The selling in corn and other grain futures continued this week. Corn futures fell 7.8% for the week though it reversed some of those losses Friday with some short covering. Much of the pullback has been taking pressure off from the speculative surge on record corn export volumes and higher unit values. Focus is on next Thursday’s planted acres and quarterly stocks updates from USDA is one of the agency’s most highly anticipated reports of the entire year. The report is known to have limit up or limit down reactions.
Longer term corn prices remain underpinned by possible U.S. planting delays and Ukraine grain unavailable for export. Ukraine’s spring plantings are now 98% complete and will drop 25% from a year ago due to the ongoing Russian invasion, per the country’s agriculture ministry. That includes 10.304 million acres of corn. The USDA last week appeared to be optimistic about Ukraine however.
Corn Futures Highlights
- Corn dropped 7.8%, still up 14% ytd
- Futures prices ended Friday’s trading session with July futures up 2.75 cents to $7.4950, September futures rose 15.75 cents to $6.8250.
- Preliminary volume estimates were for 406,936 contracts, tracking 32% lower than Thursday’s final count of 600,962.
- Corn basis bids showed some variability in either direction on Friday, moving as much as 10 cents higher at an Illinois river terminal and as much as 11 cents lower at an Ohio elevator today.
- Old crop corn sales came in at 26.5 million bushels for the week ending June 16.
- New crop sales accounted for another 14.1 million bushels, for a total of 40.6 million bushels. That was toward the higher end of trade estimates, which ranged between 19.7 million and 47.2 million bushels.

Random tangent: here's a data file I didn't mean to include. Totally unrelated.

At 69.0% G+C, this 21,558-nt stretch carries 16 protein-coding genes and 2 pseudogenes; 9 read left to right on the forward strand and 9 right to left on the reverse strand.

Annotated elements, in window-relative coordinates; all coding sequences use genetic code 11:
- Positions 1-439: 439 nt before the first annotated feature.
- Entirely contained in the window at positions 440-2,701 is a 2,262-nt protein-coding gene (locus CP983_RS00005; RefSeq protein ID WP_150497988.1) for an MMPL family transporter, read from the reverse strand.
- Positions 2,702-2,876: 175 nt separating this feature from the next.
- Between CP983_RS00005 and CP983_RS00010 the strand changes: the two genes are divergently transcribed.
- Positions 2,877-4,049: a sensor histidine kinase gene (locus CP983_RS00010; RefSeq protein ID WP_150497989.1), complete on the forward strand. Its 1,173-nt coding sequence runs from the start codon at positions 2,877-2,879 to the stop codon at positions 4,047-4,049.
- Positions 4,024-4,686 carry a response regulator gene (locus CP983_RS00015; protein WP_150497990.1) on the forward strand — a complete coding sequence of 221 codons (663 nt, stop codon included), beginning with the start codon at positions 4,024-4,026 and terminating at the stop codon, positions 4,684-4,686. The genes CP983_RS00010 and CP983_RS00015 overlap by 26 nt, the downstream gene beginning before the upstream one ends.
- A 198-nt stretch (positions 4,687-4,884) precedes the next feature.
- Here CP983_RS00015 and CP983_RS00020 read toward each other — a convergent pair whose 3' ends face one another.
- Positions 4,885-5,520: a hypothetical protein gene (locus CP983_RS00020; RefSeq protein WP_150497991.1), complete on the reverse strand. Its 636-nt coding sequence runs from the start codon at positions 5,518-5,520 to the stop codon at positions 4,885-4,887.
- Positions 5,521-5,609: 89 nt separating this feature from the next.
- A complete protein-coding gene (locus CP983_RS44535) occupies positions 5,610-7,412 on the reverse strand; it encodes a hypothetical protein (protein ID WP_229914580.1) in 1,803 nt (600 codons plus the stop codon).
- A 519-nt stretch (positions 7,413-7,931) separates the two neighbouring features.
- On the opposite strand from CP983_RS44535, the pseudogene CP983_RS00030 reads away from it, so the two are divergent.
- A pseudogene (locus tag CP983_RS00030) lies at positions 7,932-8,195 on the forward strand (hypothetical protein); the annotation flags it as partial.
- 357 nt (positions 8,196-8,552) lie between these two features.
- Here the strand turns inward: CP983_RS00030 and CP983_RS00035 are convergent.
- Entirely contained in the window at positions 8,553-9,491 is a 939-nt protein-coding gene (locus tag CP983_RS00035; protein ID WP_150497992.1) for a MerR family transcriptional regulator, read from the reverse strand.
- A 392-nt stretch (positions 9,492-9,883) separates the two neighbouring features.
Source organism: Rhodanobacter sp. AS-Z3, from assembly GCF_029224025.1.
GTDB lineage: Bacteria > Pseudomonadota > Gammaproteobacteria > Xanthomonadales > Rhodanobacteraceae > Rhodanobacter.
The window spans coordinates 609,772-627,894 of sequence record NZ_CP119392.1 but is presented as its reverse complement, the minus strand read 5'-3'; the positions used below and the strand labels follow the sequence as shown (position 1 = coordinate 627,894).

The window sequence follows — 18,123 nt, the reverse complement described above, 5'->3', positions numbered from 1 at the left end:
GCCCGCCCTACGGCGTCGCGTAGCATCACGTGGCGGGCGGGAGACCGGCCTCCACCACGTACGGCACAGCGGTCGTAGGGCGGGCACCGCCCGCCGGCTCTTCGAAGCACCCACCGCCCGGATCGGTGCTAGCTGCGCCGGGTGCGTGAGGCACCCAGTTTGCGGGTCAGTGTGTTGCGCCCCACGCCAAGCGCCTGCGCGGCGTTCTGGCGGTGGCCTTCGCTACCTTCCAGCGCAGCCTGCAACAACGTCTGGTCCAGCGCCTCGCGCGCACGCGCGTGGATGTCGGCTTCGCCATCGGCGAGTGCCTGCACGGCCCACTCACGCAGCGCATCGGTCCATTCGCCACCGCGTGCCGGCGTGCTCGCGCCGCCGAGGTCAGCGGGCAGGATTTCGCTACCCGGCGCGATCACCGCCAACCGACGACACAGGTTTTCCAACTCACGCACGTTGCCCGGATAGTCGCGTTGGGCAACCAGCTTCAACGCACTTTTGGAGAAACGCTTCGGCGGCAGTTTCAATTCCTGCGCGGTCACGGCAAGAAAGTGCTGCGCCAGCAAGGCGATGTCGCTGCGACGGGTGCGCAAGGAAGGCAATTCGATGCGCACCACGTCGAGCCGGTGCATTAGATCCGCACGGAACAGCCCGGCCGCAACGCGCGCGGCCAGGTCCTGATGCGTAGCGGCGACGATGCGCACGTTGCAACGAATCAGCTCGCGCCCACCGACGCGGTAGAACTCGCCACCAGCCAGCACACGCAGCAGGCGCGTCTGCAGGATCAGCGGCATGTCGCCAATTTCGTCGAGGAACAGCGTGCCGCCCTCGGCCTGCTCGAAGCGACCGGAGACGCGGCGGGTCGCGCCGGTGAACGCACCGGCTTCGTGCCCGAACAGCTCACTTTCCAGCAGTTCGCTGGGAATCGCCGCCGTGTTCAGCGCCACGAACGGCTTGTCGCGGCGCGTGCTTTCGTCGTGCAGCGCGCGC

- Cumulative totals for the 2021/22 marketing year are still moderately behind last year’s pace, with 1.977 billion bushels.
Corn Technical Outlook
Corn rally topped out at the highest since 2012 in Chicago at +1/8 and has corrected back to break the Tenkan which it swiftly regained after bouncing off 720, which also the price successfully retested the high from April 2021. From here we Tenkan failed again. Support is at the Kijun 7/8 confluence.
“Farmers are in a race against the clock to get their crops in the ground this week, with planting of corn, soybeans and wheat well behind their usual pace. Wet and cool temperatures in key parts of the Midwest have delayed farmers’ planting plans, leaving them days to get crops in the ground before they start to lose out on a bigger harvest. If they don’t, some grain traders say that already high prices for agricultural commodities could rise even more… The U.S. Department of Agriculture said 22% of corn was planted, compared with 50% for the previous-five-year average. For soybeans, 12% was planted, compared with the previous-five-year average of 24%, and 27% of spring wheat was in the ground compared with a typical 47%…”May 11 – Wall Street Journal (Patrick Thomas and and Kurk Maltais):
Domestic Corn Stocks
Domestic ending stocks for 2021/22 increased to 1.485 billion bushels, and 2022/23 ending stocks also moved higher, reaching 1.400 billion bushels. Analysts expected to see a modest decline for both numbers. The season-average farm price for producers held steady, at $6.75 per bushel.
Planted acres and quarterly stocks updates from USDA
Next Thursday’s the USDA releases its planted acres and quarterly stocks updates. This is one of the agency’s most highly anticipated reports of the entire year. This year, with the delayed spring planting it will be interesting to see how the USDA has planted acres for corn.
Currently the U.S. planted acres for corn are pegged at 89.5 million acres, with harvested acres at 81.7 million acres (approximately 91.3% of the planted acre number). Yield has already been adjusted lower to 177 bpa.
Three scenarios via Naomi Blohm, senior market adviser with Stewart Peterson.
“Traditionally the price reaction on this report day can be dramatic; potentially leaving prices nearly limit up or limit down depending on the information received,” according to Naomi Blohm, senior market adviser with Stewart Peterson.